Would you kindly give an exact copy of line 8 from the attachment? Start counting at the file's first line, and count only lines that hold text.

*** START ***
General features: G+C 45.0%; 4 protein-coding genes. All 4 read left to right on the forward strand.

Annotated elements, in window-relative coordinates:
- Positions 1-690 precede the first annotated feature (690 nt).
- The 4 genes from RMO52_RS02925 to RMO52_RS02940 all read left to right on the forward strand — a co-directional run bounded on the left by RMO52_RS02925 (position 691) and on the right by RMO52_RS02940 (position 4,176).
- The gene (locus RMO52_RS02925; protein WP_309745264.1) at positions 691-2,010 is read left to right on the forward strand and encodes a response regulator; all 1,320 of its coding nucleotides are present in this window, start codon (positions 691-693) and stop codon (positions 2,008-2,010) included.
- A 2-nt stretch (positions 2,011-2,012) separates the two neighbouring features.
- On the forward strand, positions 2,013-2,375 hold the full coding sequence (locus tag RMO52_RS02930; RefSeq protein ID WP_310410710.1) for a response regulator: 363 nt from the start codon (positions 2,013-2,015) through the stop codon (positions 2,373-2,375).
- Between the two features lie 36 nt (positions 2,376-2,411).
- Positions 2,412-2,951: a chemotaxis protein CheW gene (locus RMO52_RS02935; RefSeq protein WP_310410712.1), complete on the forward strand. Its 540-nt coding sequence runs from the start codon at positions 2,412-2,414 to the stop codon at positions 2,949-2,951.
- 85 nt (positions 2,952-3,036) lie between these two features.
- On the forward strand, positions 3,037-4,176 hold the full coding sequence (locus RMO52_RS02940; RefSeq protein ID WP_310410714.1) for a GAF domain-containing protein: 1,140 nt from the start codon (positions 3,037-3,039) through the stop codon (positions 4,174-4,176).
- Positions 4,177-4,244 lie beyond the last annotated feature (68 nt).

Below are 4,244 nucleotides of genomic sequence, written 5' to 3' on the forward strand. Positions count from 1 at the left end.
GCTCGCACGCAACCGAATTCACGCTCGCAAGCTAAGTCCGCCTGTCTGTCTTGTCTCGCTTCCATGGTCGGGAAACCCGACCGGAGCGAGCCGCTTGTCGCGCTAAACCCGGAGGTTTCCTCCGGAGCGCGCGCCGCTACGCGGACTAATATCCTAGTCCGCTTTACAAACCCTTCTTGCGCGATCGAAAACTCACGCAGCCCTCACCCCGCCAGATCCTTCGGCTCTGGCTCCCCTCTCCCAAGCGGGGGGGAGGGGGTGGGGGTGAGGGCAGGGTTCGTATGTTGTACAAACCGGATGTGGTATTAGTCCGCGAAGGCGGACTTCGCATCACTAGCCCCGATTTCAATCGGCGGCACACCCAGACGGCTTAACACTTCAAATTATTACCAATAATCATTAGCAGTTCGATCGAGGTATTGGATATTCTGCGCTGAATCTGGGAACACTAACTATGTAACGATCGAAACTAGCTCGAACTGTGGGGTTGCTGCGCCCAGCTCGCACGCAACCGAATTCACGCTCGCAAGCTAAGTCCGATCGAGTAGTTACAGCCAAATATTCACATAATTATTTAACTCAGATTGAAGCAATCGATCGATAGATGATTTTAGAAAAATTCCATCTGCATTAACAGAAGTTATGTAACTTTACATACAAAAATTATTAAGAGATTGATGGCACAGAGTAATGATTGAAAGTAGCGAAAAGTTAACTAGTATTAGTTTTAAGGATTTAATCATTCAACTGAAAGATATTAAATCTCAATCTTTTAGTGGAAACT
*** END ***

- Between the two features lie 36 nt (positions 2,376-2,411).